Total store brand dollar sales for the first six months of this year were $108 billion.
Consumers continue to gravitate toward store brands.
Store brands posted record sales and share for the first half of 2023, according to a report from the Private Label Manufacturers Association (PLMA).
Dollar sales of store brands across all U.S. retail outlets rose 8.2% during the first half of the year compared to a gain of 5.1% for national brands, according to Circana data from the six-months ending June 18 (Circana, formerly IRI and The NPD Group, provides PLMA members and retailers with exclusive market insights and monthly sales data of hundreds of product categories and sub-categories on the company's Unify+ platform.)
In unit sales for the six months, store brands were nominally even, down 0.5%, while national brands fell 3.4%. That gap may be lengthening. For the month of June alone, the most recent Circana report finds that while store brand units were off slightly at minus 0.6%, national brands dropped 5.1%.
Store brand dollar share rose to a record 18.8% for the half-year, while unit share moved up to 20.5%, also a new high. Total store brand dollar sales for the first six months of this year were $108 billion and unit sales were 26.4 billion. Totals last year were $100 billion in dollar sales and 26.5 billion in unit sales.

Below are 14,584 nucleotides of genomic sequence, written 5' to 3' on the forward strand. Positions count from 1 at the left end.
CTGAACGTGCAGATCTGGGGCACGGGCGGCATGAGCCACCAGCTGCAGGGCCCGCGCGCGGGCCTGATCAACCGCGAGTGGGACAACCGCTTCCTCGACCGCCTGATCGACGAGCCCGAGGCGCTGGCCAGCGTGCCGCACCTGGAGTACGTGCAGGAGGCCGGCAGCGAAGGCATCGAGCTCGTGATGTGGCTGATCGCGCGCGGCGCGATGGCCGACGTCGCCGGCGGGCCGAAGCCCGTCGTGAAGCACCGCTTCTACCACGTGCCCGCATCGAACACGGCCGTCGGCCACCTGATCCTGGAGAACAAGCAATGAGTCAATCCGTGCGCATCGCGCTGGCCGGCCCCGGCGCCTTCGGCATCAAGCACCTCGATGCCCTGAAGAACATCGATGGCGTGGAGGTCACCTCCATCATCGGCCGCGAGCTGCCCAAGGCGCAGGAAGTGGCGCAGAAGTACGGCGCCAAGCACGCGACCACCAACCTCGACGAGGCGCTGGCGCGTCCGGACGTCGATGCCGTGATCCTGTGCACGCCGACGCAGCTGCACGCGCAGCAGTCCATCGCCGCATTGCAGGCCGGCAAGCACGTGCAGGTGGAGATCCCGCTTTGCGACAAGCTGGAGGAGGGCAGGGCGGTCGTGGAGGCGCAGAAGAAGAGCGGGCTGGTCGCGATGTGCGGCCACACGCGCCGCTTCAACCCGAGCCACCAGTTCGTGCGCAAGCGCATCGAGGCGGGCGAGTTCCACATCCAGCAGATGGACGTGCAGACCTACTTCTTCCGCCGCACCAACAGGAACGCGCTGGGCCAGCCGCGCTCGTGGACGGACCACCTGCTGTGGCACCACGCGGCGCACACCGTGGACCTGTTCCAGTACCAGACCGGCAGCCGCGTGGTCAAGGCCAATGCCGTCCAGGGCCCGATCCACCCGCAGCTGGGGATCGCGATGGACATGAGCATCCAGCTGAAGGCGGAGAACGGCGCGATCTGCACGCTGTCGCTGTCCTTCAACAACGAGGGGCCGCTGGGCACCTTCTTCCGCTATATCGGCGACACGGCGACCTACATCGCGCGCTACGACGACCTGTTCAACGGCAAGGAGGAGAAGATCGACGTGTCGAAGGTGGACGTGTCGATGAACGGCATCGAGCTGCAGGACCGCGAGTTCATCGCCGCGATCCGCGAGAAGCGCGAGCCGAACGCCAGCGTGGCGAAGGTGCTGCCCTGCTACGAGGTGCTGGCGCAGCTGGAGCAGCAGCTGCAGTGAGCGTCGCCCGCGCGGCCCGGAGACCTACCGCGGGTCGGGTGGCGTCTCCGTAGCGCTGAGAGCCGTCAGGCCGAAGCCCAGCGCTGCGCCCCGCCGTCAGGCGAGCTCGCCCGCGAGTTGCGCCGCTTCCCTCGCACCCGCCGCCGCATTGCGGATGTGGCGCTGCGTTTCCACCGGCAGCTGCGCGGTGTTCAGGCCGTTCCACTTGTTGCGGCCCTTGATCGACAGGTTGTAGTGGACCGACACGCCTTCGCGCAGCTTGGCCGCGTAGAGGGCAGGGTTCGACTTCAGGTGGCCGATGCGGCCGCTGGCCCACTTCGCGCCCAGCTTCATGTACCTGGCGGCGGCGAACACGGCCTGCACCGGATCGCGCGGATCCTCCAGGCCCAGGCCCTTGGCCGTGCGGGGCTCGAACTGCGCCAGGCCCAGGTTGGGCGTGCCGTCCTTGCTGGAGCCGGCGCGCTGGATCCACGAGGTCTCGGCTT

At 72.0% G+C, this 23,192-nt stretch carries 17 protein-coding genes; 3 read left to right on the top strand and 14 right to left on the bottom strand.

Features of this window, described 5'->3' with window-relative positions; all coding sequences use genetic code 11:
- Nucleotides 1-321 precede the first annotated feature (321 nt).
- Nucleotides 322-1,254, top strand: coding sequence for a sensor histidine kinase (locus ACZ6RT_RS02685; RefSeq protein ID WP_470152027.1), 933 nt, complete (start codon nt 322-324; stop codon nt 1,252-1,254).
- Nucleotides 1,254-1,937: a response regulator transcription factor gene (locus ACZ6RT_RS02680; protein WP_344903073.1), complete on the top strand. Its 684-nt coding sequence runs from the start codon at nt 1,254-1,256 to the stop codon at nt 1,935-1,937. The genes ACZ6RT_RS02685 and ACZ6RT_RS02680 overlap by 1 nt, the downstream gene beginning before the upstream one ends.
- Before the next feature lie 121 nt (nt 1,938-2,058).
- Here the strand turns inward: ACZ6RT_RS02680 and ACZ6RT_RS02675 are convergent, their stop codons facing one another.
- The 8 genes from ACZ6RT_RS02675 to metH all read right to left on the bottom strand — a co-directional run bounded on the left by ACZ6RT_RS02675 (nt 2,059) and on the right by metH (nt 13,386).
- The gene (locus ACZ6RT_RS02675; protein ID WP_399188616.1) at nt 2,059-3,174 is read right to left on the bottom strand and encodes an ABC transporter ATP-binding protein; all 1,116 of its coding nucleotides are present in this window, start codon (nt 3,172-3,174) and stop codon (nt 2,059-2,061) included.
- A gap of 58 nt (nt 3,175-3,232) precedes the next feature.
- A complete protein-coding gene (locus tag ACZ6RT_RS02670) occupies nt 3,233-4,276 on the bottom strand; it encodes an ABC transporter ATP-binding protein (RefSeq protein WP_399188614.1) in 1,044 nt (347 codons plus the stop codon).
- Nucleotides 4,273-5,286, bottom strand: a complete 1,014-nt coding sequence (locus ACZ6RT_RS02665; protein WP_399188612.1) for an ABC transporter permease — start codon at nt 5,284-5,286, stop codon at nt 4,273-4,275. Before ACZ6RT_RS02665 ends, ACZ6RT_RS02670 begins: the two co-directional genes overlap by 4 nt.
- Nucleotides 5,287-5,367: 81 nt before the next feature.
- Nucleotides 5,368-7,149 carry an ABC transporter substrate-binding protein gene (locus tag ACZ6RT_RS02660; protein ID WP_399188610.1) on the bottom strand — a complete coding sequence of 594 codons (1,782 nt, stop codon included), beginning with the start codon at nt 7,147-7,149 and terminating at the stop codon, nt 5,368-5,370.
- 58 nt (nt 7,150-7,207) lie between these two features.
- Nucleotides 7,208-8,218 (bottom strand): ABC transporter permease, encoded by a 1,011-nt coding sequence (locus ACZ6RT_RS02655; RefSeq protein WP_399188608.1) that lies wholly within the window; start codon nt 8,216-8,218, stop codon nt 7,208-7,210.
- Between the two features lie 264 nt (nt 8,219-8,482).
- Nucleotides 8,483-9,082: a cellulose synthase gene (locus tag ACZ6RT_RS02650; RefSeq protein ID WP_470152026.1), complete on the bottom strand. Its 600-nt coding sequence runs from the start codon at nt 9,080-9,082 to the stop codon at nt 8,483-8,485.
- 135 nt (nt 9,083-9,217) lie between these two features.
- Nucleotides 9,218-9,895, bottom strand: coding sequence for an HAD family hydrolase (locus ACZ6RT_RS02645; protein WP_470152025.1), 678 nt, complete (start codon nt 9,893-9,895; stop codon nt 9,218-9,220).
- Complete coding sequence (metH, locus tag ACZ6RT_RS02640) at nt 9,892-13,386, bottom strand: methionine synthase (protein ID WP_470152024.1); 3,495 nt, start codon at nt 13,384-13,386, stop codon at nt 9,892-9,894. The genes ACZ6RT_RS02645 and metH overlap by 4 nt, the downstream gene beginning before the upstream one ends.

"These numbers may grow as student loan repayments resume and borrowers of all ages lean further into strategies to tighten household budgets, including adding more value-friendly store brand items to their grocery list,” said Mary Ellen Lynch, principal at Circana.
PLMA president Peggy Davies agreed that the headwinds of an uncertain economy weigh heavily on consumers' minds. Also, many marketers are holding on to recent, inflation- and supply chain-related price hikes.
Most importantly, Davies added, store brands have benefitted from several years of unprecedented consumer trial, which research says is the industry's best friend.
“Having opted for a store brand over the national brand for the first time, there's a strong likelihood the shopper will stick with the store brand,” said Davies. “In addition, we are also seeing retailers doubling down on product innovation in food and non-food to take advantage of the flow of new store brand customers."